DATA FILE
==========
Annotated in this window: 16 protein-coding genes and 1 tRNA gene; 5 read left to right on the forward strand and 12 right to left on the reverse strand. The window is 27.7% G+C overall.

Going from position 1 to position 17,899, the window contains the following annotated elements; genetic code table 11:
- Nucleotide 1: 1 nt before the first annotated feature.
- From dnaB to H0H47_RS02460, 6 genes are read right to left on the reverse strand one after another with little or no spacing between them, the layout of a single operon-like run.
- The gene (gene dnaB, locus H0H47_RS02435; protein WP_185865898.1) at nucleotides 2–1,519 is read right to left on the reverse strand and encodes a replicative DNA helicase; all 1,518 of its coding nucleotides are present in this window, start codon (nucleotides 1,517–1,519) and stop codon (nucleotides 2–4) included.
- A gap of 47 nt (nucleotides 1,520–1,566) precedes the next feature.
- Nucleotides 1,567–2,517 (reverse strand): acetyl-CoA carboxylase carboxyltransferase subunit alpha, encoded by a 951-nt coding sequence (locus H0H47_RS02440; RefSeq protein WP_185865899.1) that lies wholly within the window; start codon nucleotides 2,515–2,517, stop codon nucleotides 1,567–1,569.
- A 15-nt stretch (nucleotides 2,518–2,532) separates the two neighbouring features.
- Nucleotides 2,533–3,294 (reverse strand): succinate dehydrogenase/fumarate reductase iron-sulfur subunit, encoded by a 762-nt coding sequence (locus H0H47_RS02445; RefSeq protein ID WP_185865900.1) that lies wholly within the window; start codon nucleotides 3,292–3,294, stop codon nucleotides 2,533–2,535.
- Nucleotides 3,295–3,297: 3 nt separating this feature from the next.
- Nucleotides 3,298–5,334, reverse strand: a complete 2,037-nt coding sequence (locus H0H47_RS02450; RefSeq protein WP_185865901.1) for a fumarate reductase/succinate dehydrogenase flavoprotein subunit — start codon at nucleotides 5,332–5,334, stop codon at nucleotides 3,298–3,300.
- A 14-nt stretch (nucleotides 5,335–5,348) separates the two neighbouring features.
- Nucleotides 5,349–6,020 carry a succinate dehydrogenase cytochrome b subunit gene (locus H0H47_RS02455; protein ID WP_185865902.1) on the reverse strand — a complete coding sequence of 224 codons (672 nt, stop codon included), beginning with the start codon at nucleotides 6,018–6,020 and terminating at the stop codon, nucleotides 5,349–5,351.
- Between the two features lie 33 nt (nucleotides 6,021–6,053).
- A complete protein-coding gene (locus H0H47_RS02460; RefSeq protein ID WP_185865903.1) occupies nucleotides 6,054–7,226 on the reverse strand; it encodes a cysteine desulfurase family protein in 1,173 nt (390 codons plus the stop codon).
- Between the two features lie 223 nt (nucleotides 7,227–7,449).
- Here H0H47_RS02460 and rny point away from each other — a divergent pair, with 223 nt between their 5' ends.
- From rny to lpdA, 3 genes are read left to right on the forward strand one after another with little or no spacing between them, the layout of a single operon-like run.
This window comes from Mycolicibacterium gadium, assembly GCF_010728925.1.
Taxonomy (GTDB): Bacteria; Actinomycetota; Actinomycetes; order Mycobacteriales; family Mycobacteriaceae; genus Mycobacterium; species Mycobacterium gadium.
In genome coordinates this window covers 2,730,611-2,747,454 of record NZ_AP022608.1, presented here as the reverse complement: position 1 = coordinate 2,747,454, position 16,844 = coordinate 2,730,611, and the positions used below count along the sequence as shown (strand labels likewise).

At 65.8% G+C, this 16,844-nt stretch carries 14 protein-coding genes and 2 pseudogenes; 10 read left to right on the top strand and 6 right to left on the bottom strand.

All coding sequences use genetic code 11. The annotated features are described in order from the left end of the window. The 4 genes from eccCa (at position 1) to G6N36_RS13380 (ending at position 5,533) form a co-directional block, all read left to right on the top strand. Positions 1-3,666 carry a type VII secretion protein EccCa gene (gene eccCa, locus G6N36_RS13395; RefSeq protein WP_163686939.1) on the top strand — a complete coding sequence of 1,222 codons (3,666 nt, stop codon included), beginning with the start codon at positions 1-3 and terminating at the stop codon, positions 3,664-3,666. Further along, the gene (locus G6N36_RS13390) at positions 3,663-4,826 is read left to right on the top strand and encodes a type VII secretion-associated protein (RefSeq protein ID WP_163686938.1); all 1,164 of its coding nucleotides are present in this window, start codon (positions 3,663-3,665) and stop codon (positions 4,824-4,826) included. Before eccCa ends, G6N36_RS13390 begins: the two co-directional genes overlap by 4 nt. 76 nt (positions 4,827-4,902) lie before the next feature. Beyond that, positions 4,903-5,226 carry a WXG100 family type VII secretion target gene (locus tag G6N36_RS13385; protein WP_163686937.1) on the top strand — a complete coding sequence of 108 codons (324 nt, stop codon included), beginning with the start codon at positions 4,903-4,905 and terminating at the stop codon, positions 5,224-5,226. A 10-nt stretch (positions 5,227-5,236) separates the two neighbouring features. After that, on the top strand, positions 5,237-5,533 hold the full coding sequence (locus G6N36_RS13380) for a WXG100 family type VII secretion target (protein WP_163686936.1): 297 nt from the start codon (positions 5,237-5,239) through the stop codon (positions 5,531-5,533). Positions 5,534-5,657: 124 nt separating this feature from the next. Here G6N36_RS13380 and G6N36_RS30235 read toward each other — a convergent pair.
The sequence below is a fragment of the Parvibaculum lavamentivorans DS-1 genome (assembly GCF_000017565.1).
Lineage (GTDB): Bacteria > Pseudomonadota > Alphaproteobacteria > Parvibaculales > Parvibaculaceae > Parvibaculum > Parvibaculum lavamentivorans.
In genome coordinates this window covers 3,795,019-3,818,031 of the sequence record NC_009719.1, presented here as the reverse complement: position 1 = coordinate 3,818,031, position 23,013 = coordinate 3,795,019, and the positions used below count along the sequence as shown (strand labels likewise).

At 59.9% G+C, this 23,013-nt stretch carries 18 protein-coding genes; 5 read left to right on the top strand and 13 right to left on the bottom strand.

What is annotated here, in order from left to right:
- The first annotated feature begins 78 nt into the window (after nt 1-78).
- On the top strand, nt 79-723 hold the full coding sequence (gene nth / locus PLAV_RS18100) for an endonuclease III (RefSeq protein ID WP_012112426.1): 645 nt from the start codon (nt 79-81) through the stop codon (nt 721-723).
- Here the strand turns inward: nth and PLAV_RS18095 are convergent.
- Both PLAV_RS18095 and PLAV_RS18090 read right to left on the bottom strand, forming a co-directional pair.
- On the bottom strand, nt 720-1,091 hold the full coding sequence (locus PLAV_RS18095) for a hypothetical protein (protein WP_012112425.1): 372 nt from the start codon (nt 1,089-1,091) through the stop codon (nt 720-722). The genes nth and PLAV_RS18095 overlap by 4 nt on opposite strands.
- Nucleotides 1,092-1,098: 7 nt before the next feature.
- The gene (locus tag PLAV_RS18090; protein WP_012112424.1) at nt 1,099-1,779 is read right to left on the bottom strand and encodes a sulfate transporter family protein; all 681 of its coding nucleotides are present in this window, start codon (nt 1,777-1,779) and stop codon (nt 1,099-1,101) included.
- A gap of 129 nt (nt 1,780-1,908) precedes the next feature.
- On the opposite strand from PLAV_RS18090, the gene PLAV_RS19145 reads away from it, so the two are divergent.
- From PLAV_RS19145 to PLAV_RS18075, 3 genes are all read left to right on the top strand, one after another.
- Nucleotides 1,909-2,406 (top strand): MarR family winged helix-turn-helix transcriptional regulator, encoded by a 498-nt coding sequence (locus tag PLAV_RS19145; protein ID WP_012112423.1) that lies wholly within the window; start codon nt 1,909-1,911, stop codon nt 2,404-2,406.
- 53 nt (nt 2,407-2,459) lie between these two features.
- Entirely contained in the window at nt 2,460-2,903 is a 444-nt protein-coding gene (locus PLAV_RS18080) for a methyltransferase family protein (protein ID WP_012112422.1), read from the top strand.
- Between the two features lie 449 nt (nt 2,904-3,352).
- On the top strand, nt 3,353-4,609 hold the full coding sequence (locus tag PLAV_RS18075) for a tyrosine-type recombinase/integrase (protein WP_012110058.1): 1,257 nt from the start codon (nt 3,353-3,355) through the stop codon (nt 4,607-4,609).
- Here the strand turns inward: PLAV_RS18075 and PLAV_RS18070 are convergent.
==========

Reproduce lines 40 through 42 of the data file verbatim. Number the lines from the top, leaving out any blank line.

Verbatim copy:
- 53 nt (nt 2,407-2,459) lie between these two features.
- Entirely contained in the window at nt 2,460-2,903 is a 444-nt protein-coding gene (locus PLAV_RS18080) for a methyltransferase family protein (protein ID WP_012112422.1), read from the top strand.
- Between the two features lie 449 nt (nt 2,904-3,352).